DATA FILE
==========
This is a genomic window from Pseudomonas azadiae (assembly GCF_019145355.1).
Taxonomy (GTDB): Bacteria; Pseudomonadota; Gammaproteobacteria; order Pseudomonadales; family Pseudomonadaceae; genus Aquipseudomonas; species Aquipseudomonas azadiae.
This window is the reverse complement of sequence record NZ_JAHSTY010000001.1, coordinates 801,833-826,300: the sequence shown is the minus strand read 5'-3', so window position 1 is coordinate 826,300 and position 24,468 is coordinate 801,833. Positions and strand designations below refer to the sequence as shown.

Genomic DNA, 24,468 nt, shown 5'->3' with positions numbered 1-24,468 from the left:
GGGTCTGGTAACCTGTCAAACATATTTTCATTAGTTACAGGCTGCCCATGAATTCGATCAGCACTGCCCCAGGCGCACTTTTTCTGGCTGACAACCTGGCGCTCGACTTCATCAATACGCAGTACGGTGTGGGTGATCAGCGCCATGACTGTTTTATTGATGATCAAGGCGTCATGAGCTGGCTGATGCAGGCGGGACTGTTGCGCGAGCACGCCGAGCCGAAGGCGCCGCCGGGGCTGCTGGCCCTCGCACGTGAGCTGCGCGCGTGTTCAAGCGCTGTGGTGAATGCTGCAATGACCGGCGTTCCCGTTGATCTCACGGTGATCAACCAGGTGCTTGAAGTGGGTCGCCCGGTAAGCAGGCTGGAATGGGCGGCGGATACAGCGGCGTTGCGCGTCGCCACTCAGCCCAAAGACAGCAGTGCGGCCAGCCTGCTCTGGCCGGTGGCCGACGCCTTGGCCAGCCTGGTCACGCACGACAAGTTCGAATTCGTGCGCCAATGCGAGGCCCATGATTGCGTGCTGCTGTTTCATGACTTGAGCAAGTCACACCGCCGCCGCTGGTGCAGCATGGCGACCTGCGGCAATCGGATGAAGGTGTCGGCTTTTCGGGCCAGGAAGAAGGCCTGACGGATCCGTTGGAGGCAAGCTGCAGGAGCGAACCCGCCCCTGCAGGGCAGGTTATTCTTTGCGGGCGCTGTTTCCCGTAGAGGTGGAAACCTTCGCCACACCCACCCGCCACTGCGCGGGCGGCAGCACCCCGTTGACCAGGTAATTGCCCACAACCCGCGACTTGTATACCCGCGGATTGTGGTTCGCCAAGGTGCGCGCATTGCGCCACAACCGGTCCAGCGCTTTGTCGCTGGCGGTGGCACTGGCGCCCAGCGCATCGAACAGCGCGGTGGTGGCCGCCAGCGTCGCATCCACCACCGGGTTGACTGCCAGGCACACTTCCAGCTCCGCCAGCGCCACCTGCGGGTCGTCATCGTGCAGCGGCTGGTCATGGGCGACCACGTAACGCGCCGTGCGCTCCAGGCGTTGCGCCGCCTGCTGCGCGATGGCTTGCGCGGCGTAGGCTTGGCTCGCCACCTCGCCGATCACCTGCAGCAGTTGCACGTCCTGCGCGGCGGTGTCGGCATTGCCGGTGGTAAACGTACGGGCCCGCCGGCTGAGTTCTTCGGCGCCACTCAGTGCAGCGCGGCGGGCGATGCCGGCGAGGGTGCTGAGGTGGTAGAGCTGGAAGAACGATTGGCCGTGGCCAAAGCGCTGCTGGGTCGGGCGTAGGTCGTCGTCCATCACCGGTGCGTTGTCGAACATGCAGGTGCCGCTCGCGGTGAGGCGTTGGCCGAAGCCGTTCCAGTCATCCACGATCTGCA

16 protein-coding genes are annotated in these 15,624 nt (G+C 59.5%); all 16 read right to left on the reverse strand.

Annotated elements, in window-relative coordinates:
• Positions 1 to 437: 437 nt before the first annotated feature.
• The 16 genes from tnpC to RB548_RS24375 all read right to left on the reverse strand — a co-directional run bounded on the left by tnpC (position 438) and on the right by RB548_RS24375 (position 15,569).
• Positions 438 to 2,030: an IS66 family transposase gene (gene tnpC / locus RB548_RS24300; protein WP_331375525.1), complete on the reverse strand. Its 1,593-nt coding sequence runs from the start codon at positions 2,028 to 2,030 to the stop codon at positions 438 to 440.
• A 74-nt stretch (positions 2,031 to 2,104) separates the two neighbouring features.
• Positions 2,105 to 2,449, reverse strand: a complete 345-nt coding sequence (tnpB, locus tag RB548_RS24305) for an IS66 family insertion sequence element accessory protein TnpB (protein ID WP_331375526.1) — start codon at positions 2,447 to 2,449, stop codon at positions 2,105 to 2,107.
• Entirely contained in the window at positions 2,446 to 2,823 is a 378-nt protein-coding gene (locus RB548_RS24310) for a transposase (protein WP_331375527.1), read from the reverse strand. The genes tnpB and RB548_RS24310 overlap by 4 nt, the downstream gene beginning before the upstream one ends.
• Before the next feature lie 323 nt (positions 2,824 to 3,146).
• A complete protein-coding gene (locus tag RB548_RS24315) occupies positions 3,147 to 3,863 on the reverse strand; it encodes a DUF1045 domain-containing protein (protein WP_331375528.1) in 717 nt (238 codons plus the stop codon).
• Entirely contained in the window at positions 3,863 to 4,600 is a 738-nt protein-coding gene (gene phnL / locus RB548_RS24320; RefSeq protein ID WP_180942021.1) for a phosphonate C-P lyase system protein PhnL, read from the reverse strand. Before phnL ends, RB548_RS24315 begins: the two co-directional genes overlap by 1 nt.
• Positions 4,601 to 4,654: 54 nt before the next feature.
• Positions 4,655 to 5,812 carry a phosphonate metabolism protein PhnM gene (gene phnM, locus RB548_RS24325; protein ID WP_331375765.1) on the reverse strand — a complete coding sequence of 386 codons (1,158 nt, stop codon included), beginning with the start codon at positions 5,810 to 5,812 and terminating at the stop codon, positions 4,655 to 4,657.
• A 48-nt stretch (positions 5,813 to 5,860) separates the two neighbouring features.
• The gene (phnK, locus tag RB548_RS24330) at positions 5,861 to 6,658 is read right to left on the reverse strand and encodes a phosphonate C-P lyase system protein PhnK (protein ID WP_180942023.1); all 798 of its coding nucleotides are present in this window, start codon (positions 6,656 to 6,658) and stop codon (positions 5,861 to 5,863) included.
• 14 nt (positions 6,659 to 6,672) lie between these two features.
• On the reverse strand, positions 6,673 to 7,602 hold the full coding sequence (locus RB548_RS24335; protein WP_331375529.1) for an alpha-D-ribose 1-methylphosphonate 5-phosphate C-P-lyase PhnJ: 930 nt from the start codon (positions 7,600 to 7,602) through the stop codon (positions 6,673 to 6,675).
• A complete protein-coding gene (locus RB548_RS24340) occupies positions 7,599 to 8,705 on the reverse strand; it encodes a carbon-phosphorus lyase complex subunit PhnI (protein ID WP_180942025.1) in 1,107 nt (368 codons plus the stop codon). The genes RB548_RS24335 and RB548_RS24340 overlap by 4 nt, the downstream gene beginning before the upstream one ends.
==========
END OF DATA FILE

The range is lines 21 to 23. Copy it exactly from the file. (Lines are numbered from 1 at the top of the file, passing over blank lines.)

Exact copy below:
• 14 nt (positions 6,659 to 6,672) lie between these two features.
• On the reverse strand, positions 6,673 to 7,602 hold the full coding sequence (locus RB548_RS24335; protein WP_331375529.1) for an alpha-D-ribose 1-methylphosphonate 5-phosphate C-P-lyase PhnJ: 930 nt from the start codon (positions 7,600 to 7,602) through the stop codon (positions 6,673 to 6,675).
• A complete protein-coding gene (locus RB548_RS24340) occupies positions 7,599 to 8,705 on the reverse strand; it encodes a carbon-phosphorus lyase complex subunit PhnI (protein ID WP_180942025.1) in 1,107 nt (368 codons plus the stop codon). The genes RB548_RS24335 and RB548_RS24340 overlap by 4 nt, the downstream gene beginning before the upstream one ends.